Because most of these Ellington recordings are old, it is hard to find really “good quality” recordings of Ellington’s music. The Jazz @ Lincoln Centre Essentially Ellington program provides just that. Every year the Jazz at Lincoln Centre Jazz Orchestra records Ellington charts for the Essentially Ellington. If you join the program (a high school competition) you receive six charts ($60 USD) and The Lincoln Centre Jazz Orchestra performing these classic Ellington charts. I can’t say enough about this program. You should also go out and buy The Lincoln Centre Jazz Orchestra – Live at Swing City – Swingin’ with Duke. It is an amazing recording and it’s live, so kids get to hear the very appreciative audience.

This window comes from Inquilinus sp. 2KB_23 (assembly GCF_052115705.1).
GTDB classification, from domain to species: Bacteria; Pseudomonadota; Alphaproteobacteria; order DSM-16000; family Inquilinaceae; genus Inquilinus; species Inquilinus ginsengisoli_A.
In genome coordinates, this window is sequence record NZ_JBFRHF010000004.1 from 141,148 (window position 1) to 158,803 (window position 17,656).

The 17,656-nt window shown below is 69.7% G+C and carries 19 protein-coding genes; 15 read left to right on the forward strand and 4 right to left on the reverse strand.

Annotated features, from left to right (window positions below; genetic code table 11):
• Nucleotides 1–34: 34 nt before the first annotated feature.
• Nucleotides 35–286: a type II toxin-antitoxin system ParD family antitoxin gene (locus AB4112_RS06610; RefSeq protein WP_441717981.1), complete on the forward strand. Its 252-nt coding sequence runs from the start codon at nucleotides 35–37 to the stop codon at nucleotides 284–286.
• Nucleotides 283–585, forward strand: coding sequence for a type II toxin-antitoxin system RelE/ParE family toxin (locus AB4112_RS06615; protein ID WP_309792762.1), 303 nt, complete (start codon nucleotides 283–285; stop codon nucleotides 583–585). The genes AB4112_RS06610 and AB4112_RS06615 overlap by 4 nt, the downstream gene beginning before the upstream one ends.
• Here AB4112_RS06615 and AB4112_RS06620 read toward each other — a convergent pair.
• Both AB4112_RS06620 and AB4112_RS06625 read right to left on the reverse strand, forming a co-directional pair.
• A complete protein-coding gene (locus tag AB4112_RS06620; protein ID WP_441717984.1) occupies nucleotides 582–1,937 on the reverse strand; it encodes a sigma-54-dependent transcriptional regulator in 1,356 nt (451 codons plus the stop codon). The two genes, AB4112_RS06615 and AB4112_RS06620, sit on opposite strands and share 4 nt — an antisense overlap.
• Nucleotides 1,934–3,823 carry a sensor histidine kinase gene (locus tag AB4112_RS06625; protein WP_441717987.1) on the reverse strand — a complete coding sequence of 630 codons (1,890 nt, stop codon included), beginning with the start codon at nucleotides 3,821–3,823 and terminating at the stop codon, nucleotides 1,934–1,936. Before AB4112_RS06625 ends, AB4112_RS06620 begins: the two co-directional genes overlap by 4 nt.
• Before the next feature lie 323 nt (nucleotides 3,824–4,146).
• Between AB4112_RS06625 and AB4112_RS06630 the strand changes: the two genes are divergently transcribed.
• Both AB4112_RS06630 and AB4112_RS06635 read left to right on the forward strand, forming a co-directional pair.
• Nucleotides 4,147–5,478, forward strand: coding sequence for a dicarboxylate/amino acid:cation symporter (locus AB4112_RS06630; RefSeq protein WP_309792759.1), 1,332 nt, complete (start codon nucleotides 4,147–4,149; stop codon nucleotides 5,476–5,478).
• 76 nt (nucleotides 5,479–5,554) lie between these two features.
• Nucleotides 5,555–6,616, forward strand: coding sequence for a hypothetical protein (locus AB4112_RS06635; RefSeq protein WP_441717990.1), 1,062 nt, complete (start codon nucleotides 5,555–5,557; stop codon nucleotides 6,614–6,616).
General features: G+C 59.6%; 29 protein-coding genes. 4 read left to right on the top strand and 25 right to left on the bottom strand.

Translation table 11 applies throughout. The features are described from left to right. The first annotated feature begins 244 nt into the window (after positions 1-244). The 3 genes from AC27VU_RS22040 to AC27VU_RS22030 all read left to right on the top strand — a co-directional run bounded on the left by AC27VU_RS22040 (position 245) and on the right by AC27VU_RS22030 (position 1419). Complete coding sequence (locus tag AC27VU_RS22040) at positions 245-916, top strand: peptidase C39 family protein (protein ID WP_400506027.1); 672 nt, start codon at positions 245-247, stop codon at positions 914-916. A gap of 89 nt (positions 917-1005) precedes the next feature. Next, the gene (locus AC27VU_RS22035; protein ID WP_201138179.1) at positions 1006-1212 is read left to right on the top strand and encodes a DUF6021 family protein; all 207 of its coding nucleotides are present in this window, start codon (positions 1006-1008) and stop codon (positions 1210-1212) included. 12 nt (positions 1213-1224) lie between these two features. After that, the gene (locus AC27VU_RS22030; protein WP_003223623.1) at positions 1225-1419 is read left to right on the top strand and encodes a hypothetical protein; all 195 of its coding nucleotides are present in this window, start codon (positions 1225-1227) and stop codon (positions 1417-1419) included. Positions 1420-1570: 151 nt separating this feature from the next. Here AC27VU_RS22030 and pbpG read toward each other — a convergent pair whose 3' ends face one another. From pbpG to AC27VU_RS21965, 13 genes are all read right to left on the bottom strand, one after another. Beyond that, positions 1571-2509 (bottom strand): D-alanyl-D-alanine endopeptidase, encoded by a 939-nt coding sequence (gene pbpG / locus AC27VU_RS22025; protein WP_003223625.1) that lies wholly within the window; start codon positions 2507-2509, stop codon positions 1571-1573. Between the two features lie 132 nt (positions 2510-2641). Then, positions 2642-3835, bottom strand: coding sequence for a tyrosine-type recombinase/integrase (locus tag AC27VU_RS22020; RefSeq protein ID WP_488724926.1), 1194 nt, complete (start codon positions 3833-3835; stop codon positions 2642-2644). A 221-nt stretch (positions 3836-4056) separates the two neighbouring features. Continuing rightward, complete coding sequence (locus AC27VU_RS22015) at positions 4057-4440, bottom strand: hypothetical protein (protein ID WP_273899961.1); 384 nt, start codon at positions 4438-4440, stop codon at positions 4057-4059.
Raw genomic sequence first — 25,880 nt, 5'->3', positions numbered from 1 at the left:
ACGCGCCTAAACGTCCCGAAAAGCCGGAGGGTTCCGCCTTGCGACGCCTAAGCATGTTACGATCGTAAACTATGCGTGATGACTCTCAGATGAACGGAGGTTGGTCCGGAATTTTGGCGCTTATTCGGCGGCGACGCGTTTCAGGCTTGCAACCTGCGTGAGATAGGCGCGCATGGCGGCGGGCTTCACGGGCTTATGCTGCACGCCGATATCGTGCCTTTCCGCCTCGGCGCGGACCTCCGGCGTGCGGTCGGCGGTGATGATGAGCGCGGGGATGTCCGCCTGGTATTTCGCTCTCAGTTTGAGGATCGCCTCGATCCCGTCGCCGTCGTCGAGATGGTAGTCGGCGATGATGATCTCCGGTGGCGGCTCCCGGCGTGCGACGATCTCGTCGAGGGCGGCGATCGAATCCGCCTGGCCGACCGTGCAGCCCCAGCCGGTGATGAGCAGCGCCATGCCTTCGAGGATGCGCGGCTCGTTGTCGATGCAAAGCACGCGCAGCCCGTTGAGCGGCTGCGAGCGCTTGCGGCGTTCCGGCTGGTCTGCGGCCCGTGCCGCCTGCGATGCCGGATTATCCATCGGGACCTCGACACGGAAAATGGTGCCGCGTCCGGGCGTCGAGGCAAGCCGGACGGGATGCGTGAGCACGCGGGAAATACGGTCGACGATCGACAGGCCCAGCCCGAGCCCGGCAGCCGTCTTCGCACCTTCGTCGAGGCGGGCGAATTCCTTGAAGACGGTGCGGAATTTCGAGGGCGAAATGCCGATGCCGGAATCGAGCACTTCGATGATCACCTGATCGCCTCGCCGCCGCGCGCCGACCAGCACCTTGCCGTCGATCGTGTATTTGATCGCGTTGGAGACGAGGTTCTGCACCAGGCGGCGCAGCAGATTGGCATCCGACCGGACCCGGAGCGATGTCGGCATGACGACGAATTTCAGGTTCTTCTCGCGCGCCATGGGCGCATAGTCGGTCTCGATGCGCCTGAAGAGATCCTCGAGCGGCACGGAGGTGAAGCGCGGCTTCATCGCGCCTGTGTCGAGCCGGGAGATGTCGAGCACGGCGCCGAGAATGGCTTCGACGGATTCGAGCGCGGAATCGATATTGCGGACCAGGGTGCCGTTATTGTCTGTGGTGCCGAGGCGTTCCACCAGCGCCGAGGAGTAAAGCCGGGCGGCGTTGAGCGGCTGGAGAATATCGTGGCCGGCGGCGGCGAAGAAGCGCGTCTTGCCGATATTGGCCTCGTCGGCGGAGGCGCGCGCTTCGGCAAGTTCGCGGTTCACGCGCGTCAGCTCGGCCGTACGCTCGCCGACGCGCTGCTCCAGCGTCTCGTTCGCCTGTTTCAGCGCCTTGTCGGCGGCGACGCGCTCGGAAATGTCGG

Other big bands to check out would be: Dizzy Gillespie Orchestra; Stan Kenton; Woody Herrman; Maynard Ferguson; Glenn Miller; Benny Goodman; Tommy Dorsey; Thad Jones-Mel Lewis Orchestra; Mingus Big Band – Nostalgia In Times Square, Blues and Politics, Marie Schneider Orchestra – Evanescence, Concert in the Garden, Dave Holland Big Band; Boss Brass.

For small groups you must check out the big three – Charlie Parker, Miles Davis and John Coltrane. These jazz giants formed some of the most important jazz groups and styles.

Charlie Parker: Now’s the Time; Jazz at Massey Hall; The Verve Years

John Coltrane: Blue Train; Giant Steps; A Love Supreme; Crescent; Lush Life; Live in Stockholm with Miles Davis